Your doctor may also gently scrape the inside of your uterus with a small, loop-shaped tool. This is called curettage, or more commonly dilation and curettage (D&C). This will ensure that your uterus is completely empty.
If the baby is more than 15 weeks old, your healthcare professional will use a combination of surgical procedures to remove the uterus.
What you’ll feel
You may experience bleeding right away if you start to feel uterine pain. This may continue for a while.
Other potential side effects include:
- There is a high degree of fever.
- “It’s cold.”
- There was a lot of bleeding.
How to minimize pain
Most healthcare professionals will administer local anesthesia before performing a surgical abortion. You may also be instructed to take pain medication prior.
You can request to be sedated. Your provider can give you a mild dose of general anesthesia (“twilight sedation”) or an oral sedative to help block pain and reduce anxiety.
“You won’t remember what happened during the procedure. You will need someone to drive you home after the anesthesia wears off.”
After the procedure
Ibuprofen can help ease your symptoms. aspirin may increase bleeding after an abortion.
You can also apply a heating pad or hot water bottle to your abdomen to ease cramping. Wearing loose clothing for the first few days can also minimize the pressure on your abdomen.
Humans must be able to transmit signals from their peripheral nerves to the brain to feel pain. We need certain brain structures to process those signals.
According to the American College of Obstetricians and Gynecologists, rigorous scientific studies have found that the connections necessary to process pain signals don’t develop until at least the 24th week of gestation.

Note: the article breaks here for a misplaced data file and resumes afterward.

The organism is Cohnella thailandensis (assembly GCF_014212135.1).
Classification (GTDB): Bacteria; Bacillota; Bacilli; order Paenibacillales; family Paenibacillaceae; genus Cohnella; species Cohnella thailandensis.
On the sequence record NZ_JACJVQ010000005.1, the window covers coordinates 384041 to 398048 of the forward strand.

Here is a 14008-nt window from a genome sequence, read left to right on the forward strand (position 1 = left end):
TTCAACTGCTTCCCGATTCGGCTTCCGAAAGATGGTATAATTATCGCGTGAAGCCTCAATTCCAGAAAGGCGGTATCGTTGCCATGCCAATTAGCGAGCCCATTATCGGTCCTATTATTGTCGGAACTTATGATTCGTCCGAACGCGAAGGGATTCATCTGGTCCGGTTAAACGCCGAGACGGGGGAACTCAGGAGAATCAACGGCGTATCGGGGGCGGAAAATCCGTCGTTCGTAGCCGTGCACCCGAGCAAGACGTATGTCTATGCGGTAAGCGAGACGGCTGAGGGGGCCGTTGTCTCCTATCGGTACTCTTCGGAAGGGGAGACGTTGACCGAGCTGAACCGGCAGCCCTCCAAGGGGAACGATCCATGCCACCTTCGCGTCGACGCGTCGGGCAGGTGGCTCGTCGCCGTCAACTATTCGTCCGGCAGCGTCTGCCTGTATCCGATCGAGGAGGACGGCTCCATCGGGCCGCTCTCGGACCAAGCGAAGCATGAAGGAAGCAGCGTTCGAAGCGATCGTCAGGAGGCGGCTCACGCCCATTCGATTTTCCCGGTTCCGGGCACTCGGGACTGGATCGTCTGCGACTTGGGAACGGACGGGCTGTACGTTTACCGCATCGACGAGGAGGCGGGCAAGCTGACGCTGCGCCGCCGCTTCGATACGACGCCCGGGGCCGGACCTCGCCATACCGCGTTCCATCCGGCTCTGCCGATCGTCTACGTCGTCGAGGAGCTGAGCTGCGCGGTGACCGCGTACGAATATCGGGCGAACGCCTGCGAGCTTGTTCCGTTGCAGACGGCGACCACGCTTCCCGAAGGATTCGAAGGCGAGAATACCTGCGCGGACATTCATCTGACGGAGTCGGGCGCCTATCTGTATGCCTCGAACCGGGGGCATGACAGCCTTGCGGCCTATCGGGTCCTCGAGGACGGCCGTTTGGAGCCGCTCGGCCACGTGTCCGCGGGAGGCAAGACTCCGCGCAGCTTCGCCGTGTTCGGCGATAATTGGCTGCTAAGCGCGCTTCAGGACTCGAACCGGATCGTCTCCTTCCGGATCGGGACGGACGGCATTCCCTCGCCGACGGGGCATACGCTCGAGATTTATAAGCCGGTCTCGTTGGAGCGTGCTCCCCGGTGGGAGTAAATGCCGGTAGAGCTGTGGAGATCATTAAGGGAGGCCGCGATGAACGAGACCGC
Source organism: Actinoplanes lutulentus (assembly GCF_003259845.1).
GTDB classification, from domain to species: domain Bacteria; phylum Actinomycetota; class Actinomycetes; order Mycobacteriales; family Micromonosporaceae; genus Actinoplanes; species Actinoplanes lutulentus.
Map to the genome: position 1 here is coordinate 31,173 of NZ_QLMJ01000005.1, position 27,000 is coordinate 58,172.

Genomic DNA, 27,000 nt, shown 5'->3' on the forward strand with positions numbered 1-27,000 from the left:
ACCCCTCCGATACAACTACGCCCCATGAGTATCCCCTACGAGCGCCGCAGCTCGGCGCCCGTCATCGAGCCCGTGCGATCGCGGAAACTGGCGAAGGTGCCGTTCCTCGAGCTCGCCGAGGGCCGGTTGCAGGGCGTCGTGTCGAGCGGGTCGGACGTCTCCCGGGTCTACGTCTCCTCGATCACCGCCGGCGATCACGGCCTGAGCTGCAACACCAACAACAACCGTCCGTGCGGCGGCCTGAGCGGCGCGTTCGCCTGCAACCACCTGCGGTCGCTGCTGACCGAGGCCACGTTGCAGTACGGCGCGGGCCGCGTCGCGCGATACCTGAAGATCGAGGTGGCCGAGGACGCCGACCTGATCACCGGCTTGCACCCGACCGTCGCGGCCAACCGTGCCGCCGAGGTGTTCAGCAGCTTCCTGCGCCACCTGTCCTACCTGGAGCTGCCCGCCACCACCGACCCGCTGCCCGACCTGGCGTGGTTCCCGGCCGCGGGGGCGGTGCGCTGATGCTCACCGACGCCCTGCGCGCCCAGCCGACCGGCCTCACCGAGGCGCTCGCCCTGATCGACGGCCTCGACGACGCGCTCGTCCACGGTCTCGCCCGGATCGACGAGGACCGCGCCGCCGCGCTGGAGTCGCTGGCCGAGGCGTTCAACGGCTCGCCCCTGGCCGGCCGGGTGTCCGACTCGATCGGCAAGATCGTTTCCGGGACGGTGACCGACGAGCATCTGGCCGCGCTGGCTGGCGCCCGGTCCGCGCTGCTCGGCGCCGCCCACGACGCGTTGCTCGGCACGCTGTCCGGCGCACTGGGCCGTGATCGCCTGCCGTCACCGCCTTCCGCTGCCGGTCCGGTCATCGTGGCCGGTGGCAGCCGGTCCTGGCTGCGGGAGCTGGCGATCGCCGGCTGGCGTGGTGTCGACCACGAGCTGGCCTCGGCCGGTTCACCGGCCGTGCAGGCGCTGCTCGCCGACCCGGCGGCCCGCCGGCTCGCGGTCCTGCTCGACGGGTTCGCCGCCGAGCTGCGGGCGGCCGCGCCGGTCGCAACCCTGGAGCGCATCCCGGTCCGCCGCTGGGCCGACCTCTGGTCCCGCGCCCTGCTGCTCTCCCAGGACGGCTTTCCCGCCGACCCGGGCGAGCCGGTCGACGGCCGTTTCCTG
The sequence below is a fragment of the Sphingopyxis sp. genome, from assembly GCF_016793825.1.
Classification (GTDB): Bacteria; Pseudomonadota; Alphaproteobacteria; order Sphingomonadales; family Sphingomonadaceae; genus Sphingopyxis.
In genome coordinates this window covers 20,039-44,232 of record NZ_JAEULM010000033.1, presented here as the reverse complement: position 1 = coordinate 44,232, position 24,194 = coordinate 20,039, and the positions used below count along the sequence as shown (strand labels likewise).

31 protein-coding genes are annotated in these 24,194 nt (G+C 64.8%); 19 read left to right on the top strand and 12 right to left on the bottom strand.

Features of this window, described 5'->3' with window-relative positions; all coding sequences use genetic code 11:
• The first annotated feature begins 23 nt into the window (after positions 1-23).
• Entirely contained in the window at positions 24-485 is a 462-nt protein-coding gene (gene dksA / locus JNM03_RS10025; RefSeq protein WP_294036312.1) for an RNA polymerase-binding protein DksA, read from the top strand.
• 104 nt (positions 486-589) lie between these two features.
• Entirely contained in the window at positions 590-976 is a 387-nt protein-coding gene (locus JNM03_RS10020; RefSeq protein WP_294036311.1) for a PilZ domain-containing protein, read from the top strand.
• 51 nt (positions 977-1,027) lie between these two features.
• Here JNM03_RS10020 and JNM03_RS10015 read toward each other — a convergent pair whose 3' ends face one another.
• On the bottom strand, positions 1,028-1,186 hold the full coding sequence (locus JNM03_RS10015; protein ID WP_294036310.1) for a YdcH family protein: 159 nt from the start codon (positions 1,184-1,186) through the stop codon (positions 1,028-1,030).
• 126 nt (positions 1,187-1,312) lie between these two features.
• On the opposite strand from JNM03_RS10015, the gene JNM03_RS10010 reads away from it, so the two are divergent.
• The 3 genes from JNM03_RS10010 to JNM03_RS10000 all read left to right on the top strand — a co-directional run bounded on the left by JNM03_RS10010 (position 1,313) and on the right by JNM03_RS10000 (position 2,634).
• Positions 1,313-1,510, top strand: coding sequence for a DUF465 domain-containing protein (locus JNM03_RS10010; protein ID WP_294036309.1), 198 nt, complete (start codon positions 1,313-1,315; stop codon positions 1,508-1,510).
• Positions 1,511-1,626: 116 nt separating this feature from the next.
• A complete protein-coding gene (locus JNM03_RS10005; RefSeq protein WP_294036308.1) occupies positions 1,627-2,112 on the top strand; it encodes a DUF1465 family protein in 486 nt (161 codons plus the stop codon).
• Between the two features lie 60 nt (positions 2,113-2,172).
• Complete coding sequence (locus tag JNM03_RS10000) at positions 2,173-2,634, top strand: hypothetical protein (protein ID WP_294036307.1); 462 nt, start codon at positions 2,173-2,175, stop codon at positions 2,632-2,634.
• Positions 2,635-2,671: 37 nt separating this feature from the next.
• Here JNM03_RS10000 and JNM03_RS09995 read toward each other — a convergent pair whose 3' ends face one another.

However, other research suggests that neural pathways responsible for feeling pain could become activated earlier, though the research on this
Current laws do not allow abortions performed after 24 weeks, as the pregnancy is then considered viable.
Any medical procedure can have some risk.
For abortion, the risks include:
- It is an infectious disease
- It can be a long or severe bleeding.
- Further intervention is required for incomplete medicated abortion.
- “If a medical abortion doesn’t work, there is a potential for a unplanned pregnancy.”
However, when properly conducted by medical professionals, abortion is usually very safe. In fact, legal induced abortion has a mortality rate of only
An uncomplicated abortion will not affect your ability to have a baby. It can happen right away.
The emotional aspects of having an abortion are different for everyone. A lot depends on your reasons for having the procedure, what stressors may have been involved, and whether you have a solid support system.
You may be ready to move on. You may feel sad, guilt, or a sense of loss. You might have a mixture of all of these feelings. There is no right or wrong way to feel.
If you’re experiencing negative emotions that are interfering with your daily life, you may find it helpful to consult a healthcare or mental health care professional. They can help you healthily work through your emotions.
Getting the information you need upfront is important when making big decisions like abortion.
Speak with your healthcare professional about what to expect.
- Any underlying medical conditions you have.
- The pros and cons of medical and surgical abortion.
- What are you going to do to prepare?
- Recovery time.
- What to do about the possible side effects.
- You should call your doctor if you have any of the symptoms.
- What you need to know about contraceptives after an abortion.
- Adoption is an option for the pregnant woman.
Remember, abortion laws vary depending on where you live. The Center for Reproductive Rights can tell you what the law on abortion is in your state.